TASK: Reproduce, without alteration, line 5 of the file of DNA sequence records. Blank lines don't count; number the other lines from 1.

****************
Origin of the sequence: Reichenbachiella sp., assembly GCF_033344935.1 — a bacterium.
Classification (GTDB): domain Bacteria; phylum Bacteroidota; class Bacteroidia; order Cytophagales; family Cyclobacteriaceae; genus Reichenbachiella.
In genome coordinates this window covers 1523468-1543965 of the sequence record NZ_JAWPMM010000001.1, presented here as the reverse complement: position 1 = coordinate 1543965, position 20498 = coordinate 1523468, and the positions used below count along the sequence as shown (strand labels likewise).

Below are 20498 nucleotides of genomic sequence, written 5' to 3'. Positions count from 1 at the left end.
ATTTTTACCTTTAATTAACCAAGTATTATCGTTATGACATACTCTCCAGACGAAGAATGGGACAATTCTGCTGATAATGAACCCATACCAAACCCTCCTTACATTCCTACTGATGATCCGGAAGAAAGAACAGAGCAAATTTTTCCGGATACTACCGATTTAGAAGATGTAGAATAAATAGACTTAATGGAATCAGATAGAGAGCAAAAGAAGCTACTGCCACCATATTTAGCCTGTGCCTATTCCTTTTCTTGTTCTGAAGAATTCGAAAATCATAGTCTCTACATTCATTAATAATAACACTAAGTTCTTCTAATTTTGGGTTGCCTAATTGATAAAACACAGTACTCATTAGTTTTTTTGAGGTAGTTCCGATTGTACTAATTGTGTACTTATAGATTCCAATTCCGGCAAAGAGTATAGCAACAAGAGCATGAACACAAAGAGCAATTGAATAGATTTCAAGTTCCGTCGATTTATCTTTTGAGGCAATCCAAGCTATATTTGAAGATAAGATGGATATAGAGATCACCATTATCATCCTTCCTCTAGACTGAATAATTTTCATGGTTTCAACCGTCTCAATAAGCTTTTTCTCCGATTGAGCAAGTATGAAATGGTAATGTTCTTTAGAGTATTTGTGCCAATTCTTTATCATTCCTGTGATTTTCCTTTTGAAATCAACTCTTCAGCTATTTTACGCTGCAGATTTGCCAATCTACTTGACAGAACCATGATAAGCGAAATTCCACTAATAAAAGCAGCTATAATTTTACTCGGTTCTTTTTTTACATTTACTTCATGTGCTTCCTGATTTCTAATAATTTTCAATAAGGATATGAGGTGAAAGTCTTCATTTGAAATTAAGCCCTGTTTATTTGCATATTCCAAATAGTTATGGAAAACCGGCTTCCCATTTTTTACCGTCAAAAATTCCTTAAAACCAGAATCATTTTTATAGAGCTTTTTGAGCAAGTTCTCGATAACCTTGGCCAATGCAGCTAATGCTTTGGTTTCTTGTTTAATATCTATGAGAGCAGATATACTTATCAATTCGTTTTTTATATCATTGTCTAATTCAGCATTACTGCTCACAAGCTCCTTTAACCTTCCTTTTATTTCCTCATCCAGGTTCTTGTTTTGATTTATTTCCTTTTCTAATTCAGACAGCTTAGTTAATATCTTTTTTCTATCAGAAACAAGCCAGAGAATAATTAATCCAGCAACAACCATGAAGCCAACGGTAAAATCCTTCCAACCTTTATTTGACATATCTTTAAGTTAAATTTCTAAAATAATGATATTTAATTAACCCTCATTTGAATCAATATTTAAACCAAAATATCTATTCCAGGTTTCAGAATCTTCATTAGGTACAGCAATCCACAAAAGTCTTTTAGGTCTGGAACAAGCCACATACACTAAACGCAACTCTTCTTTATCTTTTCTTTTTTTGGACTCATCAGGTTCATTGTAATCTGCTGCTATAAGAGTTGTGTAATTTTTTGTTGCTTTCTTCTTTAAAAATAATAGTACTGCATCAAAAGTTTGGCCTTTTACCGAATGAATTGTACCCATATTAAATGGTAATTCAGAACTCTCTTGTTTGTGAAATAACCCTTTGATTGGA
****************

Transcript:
ATTTTTACCTTTAATTAACCAAGTATTATCGTTATGACATACTCTCCAGACGAAGAATGGGACAATTCTGCTGATAATGAACCCATACCAAACCCTCCTTACATTCCTACTGATGATCCGGAAGAAAGAACAGAGCAAATTTTTCCGGATACTACCGATTTAGAAGATGTAGAATAAATAGACTTAATGGAATCAGATAGAGAGCAAAAGAAGCTACTGCCACCATATTTAGCCTGTGCCTATTCCTTTTCTTGTTCTGAAGAATTCGAAAATCATAGTCTCTACATTCATTAATAATAACACTAAGTTCTTCTAATTTTGGGTTGCCTAATTGATAAAACACAGTACTCATTAGTTTTTTTGAGGTAGTTCCGATTGTACTAATTGTGTACTTATAGATTCCAATTCCGGCAAAGAGTATAGCAACAAGAGCATGAACACAAAGAGCAATTGAATAGATTTCAAGTTCCGTCGATTTATCTTTTGAGGCAATCCAAGCTATATTTGAAGATAAGATGGATATAGAGATCACCATTATCATCCTTCCTCTAGACTGAATAATTTTCATGGTTTCAACCGTCTCAATAAGCTTTTTCTCCGATTGAGCAAGTATGAAATGGTAATGTTCTTTAGAGTATTTGTGCCAATTCTTTATCATTCCTGTGATTTTCCTTTTGAAATCAACTCTTCAGCTATTTTACGCTGCAGATTTGCCAATCTACTTGACAGAACCATGATAAGCGAAATTCCACTAATAAAAGCAGCTATAATTTTACTCGGTTCTTTTTTTACATTTACTTCATGTGCTTCCTGATTTCTAATAATTTTCAATAAGGATATGAGGTGAAAGTCTTCATTTGAAATTAAGCCCTGTTTATTTGCATATTCCAAATAGTTATGGAAAACCGGCTTCCCATTTTTTACCGTCAAAAATTCCTTAAAACCAGAATCATTTTTATAGAGCTTTTTGAGCAAGTTCTCGATAACCTTGGCCAATGCAGCTAATGCTTTGGTTTCTTGTTTAATATCTATGAGAGCAGATATACTTATCAATTCGTTTTTTATATCATTGTCTAATTCAGCATTACTGCTCACAAGCTCCTTTAACCTTCCTTTTATTTCCTCATCCAGGTTCTTGTTTTGATTTATTTCCTTTTCTAATTCAGACAGCTTAGTTAATATCTTTTTTCTATCAGAAACAAGCCAGAGAATAATTAATCCAGCAACAACCATGAAGCCAACGGTAAAATCCTTCCAACCTTTATTTGACATATCTTTAAGTTAAATTTCTAAAATAATGATATTTAATTAACCCTCATTTGAATCAATATTTAAACCAAAATATCTATTCCAGGTTTCAGAATCTTCATTAGGTACAGCAATCCACAAAAGTCTTTTAGGTCTGGAACAAGCCACATACACTAAACGCAACTCTTCTTTATCTTTTCTTTTTTTGGACTCATCAGGTTCATTGTAATCTGCTGCTATAAGAGTTGTGTAATTTTTTGTTGCTTTCTTCTTTAAAAATAATAGTACTGCATCAAAAGTTTGGCCTTTTACCGAATGAATTGTACCCATATTAAATGGTAATTCAGAACTCTCTTGTTTGTGAAATAACCCTTTGATTGGA